Alone on horseback she travels through the wild nature where she encounters with three Indians. One of them with "quick and black, and inhuman eyes", who agree to lead her to the Chilchui shelter. After a sleep in the "long, long night, icy and eternal," she is aware that she has died to her former self and can never again return to her civilization. When she arrives to the camp, she is asked by a medicine man whether she is willing to bring her heart to the God of Chilchui. After giving her assent, she is stripped naked and the medicine man runs his fingers all over her body and then she is offered new clothing. Later, while naked, she is given a liquor to drink, made with herbs and sweetened with honey. At first ill from the potion, she soon lapses into a "higher" consciousness in which her senses are sharpened and purified. She is given this drink regularly to cleanse her body and soul in order to prepare her to learn the mysteries of the Chilchui people, who await the sacrifice of a white woman to their gods. Gradually she becomes more and more distant to her former self and reconciles with her fate. Dressed in blue, the colour of wind, which drifts away and never comes back, she is wary, drugged but unafraid she is ready to sacrifice herself so the Indians must give the moon to the sun. She is laid on a flat stone in a cave curtained by an icy slope and she is watching the sunset.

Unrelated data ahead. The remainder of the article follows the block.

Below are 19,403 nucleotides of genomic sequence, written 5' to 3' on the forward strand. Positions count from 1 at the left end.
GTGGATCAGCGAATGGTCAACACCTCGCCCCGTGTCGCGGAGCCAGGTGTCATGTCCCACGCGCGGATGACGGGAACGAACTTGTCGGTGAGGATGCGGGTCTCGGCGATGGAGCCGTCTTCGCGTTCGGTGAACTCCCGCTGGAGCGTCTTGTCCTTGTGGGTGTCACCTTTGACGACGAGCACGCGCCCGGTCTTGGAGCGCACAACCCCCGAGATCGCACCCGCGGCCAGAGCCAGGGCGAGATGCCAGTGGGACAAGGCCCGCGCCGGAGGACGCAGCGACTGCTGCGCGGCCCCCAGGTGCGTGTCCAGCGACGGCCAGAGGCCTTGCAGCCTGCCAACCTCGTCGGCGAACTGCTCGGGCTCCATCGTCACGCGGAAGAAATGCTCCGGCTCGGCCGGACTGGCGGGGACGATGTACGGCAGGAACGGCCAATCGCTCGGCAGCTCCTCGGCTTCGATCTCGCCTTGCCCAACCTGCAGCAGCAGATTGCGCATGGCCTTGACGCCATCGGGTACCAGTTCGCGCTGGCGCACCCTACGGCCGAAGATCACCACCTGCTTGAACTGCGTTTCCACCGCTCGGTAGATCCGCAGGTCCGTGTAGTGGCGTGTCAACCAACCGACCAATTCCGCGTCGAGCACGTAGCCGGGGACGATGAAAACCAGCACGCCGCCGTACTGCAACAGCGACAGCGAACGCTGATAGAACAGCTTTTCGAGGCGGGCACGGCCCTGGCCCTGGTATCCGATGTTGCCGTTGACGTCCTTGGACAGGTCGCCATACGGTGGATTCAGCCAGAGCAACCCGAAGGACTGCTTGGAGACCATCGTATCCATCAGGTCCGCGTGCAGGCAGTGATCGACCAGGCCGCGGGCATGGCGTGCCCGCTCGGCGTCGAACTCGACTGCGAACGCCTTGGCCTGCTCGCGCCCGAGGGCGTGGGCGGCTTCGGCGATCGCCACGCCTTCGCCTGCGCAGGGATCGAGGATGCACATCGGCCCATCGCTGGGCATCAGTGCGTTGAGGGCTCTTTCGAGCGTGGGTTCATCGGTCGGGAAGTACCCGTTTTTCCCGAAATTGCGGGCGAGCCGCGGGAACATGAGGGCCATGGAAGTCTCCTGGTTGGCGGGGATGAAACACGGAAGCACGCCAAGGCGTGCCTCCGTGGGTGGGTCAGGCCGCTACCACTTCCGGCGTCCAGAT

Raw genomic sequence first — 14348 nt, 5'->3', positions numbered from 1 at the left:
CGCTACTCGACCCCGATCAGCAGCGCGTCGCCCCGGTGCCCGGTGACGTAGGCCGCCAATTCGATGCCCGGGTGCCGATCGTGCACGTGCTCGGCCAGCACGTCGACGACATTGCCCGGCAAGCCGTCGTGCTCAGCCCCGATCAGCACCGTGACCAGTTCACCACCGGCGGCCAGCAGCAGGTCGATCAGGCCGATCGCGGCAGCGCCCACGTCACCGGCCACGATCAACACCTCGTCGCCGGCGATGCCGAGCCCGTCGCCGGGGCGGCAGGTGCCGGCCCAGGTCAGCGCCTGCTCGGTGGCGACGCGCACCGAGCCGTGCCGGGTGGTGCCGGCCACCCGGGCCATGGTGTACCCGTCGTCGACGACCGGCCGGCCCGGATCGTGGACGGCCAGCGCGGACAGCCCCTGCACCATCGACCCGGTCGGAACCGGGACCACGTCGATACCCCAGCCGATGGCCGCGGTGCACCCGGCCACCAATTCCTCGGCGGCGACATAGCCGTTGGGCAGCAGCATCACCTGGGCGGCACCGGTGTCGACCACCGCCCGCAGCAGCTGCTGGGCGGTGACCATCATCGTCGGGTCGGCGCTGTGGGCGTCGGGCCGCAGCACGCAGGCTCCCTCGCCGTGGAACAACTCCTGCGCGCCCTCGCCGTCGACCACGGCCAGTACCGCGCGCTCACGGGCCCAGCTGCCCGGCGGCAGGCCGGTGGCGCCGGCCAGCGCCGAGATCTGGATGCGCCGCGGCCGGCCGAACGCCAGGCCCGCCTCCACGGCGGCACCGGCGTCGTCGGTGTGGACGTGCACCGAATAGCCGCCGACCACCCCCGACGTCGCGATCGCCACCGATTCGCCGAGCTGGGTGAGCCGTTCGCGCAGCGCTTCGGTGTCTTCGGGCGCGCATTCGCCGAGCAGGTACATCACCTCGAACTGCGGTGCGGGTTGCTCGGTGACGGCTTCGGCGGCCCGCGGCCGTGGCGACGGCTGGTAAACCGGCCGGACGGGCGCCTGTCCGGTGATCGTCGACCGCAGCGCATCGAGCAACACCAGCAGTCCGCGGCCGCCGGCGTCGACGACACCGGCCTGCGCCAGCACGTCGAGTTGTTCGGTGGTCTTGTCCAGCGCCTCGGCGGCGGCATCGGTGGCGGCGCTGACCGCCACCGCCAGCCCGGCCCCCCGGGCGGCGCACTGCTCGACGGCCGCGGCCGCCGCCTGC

Unlike most of Lawrence's stories "The Woman Who Rode Away" is not one of those of erotic selection but one of spirituality on the psychological level revealing the mysteries of primitive religion. As per Shirley Rose "they never saw her as a personal woman". Although the woman from the story has observed the strength and beauty of the Chilchui Indians, it never resulted in physical attraction. In other aspect it points at the discrepancy between the Indian religious values to the western culture. Those values of spiritual enlightenment are superior to that of the fulfilment achieved through erotic bonding. As the reader may ask what kind of forces led the woman to leave her children and husband behind? According to Shirley Rose, who wrote in the Contemporary Literature: "The story is solely that one of an ego, her life is exhausted of all nourishment. This is followed by the inevitable swing to the other extreme - a life solely of the id." An ego, according to S. Freud, stands for "I", the real consciousness; the wants are practical ones and become a real fulfilment of one's need. Despite id represents instincts, they are irrational. The reader is asked by the author to approve and sympathize with this sort of acquiescence in the women's act of her own sacrificial slaughter in order to appease the primitive gods. To achieve the task Lawrence creates a perfect psychological pattern, which develops throughout the story, and prepares the reader to accept the inevitable ending. Although still shocking.